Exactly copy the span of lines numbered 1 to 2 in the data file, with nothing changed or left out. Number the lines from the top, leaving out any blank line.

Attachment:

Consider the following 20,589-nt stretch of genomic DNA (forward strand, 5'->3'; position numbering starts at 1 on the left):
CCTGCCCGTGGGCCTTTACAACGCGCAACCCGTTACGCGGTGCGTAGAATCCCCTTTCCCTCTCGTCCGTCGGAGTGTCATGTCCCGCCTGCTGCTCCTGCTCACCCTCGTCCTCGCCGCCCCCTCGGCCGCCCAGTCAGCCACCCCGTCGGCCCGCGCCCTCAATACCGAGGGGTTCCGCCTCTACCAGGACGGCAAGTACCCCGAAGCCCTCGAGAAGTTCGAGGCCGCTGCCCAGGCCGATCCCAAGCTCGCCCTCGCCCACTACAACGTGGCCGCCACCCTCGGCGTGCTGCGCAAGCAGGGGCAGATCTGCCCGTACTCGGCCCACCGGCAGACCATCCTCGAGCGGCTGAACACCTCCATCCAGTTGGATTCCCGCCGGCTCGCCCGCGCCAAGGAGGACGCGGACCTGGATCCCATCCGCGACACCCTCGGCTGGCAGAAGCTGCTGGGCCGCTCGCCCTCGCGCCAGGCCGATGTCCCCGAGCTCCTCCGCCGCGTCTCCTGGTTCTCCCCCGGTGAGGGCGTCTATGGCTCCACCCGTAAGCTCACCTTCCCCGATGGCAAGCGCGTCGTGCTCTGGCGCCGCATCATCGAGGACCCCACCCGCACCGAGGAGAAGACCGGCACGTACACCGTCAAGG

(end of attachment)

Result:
Consider the following 20,589-nt stretch of genomic DNA (forward strand, 5'->3'; position numbering starts at 1 on the left):
CCTGCCCGTGGGCCTTTACAACGCGCAACCCGTTACGCGGTGCGTAGAATCCCCTTTCCCTCTCGTCCGTCGGAGTGTCATGTCCCGCCTGCTGCTCCTGCTCACCCTCGTCCTCGCCGCCCCCTCGGCCGCCCAGTCAGCCACCCCGTCGGCCCGCGCCCTCAATACCGAGGGGTTCCGCCTCTACCAGGACGGCAAGTACCCCGAAGCCCTCGAGAAGTTCGAGGCCGCTGCCCAGGCCGATCCCAAGCTCGCCCTCGCCCACTACAACGTGGCCGCCACCCTCGGCGTGCTGCGCAAGCAGGGGCAGATCTGCCCGTACTCGGCCCACCGGCAGACCATCCTCGAGCGGCTGAACACCTCCATCCAGTTGGATTCCCGCCGGCTCGCCCGCGCCAAGGAGGACGCGGACCTGGATCCCATCCGCGACACCCTCGGCTGGCAGAAGCTGCTGGGCCGCTCGCCCTCGCGCCAGGCCGATGTCCCCGAGCTCCTCCGCCGCGTCTCCTGGTTCTCCCCCGGTGAGGGCGTCTATGGCTCCACCCGTAAGCTCACCTTCCCCGATGGCAAGCGCGTCGTGCTCTGGCGCCGCATCATCGAGGACCCCACCCGCACCGAGGAGAAGACCGGCACGTACACCGTCAAGG